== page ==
Here are two mitigating factors that Arenas-lovers might bring up: (1) Arenas was not completely healthy early in the season, so the 3-5 record does not reflect how the team would have done with him at full strength; (2) the Wizards may not be able to sustain their current level of play. I don't buy the first point because, as I noted, the Wizards were 39-34 last season before Arenas and Butler suffered their season-ending injuries and they were 42-40 the year before that with all three guys being healthy. The fact is that the Wizards have been mediocre for quite some time despite flanking Arenas with two legitimate All-Star level players. As for whether or not the Wizards can sustain their current pace, obviously no one can answer that for sure--but, watching them play, it does not look like a fluke that they are playing well.
During the Washington-Miami game, TNT's Reggie Miller said this about Arenas' replacement, Antonio Daniels: "I think he balances them out...When you had the three-headed monster you never knew where the shots were going to come from. Daniels gives them that balance. He understands that he is going to get the other guys involved and take his opportunities when they come to him." Later, play by play man Kevin Harlan observed that the Wizards seem to be more patient on offense without Arenas. "Very true," answered Miller.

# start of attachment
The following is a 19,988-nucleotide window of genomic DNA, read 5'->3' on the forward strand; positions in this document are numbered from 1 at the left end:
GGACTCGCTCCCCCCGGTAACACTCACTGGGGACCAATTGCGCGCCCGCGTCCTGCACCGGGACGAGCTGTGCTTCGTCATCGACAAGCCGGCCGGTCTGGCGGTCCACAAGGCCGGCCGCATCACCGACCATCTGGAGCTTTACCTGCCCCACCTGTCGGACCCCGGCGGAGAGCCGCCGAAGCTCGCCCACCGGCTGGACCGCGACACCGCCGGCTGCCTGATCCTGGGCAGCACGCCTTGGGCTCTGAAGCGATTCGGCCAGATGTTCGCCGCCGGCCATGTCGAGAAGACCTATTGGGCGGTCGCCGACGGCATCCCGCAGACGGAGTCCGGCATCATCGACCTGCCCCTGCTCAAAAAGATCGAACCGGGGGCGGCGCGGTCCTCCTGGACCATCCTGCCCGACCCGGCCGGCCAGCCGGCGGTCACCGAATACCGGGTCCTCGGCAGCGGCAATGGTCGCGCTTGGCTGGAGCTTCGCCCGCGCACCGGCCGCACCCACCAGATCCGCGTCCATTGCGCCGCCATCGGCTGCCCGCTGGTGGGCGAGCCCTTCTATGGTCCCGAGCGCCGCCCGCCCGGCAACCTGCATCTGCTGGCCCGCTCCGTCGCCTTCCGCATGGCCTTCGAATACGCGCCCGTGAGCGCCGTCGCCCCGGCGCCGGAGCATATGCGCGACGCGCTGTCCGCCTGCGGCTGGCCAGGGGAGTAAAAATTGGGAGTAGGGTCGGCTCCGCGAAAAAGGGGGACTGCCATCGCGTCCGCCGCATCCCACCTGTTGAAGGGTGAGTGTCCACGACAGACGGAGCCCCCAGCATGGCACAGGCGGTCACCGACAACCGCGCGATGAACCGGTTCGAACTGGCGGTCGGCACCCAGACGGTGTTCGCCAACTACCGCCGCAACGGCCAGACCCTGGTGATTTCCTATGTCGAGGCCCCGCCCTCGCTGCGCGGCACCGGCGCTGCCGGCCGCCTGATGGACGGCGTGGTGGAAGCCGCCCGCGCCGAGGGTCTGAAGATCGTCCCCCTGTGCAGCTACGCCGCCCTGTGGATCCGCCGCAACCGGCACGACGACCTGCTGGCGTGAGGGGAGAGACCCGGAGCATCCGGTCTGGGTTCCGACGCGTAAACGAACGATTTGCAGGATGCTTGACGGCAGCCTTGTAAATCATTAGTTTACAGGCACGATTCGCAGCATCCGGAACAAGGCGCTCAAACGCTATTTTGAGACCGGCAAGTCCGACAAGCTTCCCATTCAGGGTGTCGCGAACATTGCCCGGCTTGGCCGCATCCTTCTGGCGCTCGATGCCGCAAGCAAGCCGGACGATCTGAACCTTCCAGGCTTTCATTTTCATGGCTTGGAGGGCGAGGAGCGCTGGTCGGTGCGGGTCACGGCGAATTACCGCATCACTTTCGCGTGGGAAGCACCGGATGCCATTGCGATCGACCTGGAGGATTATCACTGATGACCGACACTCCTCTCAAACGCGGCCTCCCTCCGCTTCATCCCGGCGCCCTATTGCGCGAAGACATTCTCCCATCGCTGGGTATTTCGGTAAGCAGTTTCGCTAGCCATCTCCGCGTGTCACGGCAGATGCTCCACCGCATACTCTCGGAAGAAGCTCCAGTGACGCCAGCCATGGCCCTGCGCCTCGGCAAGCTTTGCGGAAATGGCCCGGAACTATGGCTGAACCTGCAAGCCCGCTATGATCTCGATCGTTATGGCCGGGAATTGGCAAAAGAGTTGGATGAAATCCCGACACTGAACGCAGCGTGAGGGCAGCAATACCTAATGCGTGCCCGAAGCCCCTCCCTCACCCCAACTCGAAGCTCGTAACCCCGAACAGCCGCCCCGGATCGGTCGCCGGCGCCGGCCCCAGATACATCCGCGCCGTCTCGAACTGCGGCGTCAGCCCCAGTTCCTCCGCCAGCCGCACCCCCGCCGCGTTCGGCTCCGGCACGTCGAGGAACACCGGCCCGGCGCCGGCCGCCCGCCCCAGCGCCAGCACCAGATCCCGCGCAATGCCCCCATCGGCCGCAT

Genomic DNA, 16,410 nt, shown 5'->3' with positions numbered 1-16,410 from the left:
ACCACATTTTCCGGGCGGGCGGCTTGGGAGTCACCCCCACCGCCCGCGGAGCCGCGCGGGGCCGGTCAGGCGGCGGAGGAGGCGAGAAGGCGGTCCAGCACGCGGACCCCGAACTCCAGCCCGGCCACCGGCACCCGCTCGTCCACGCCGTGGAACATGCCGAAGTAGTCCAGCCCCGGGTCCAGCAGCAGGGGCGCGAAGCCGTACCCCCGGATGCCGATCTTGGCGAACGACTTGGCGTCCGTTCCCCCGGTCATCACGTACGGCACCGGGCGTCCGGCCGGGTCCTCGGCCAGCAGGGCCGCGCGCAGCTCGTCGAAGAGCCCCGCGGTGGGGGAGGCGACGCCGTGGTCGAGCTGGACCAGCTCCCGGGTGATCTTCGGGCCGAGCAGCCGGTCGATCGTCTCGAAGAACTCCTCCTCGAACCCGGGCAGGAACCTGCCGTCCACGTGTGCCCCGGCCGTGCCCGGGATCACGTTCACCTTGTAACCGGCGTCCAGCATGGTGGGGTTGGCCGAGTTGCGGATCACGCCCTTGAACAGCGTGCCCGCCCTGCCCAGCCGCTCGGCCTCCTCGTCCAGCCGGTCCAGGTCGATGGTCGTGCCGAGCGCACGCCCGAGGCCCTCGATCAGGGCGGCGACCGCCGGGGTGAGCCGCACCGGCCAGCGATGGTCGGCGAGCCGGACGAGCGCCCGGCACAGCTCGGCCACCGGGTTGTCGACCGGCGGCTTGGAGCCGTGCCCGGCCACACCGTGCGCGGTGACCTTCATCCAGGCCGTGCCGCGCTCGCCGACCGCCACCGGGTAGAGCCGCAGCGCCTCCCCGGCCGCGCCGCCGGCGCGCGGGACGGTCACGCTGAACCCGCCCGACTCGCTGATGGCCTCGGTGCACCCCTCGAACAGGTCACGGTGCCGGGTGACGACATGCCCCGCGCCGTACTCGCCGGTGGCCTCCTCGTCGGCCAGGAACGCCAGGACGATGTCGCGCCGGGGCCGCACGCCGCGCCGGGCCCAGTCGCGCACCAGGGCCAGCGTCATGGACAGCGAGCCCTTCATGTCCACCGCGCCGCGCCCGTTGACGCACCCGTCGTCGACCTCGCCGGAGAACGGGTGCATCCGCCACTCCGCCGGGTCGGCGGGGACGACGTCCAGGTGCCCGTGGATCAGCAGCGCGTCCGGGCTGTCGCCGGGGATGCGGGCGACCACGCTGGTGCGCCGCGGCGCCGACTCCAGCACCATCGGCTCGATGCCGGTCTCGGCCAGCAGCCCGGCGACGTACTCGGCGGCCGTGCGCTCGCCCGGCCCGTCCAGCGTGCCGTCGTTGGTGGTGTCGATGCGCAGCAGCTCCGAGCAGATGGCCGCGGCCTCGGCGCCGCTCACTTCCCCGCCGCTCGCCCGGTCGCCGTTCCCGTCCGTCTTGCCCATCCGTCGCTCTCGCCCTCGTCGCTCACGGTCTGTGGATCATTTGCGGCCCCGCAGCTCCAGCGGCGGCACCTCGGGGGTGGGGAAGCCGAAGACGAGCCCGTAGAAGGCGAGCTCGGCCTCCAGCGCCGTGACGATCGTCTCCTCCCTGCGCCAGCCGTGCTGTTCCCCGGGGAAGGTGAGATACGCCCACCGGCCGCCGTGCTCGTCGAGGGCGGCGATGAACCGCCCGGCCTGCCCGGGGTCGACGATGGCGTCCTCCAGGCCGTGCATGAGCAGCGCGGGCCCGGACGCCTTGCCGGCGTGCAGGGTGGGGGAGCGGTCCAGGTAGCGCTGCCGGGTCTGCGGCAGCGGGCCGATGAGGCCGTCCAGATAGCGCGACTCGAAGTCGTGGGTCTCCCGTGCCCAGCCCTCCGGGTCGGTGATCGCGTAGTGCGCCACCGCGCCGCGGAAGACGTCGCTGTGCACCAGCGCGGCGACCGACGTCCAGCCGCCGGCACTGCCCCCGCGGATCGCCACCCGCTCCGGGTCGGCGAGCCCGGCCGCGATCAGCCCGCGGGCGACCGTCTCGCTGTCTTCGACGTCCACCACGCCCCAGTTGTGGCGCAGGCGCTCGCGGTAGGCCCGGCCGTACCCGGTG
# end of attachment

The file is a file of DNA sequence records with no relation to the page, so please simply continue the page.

It is obvious that the Wizards are not just treading water without Arenas but that they are playing much better without him--but that does not fit into the conventional wisdom narrative, so alternative explanations have to be sought: "When Gilbert Arenas is there, they are definitely a better team," Charles Barkley said during TNT's postgame show. Then he made a correct observation that completely contradicted his first statement: "They have much better movement of the ball (without Arenas). You saw Caron Butler say that. They have some good players on that team." Let's get this straight: the team has better ball movement without Arenas and is winning much more without him--but the Wizards are "definitely" better with him? That makes no sense.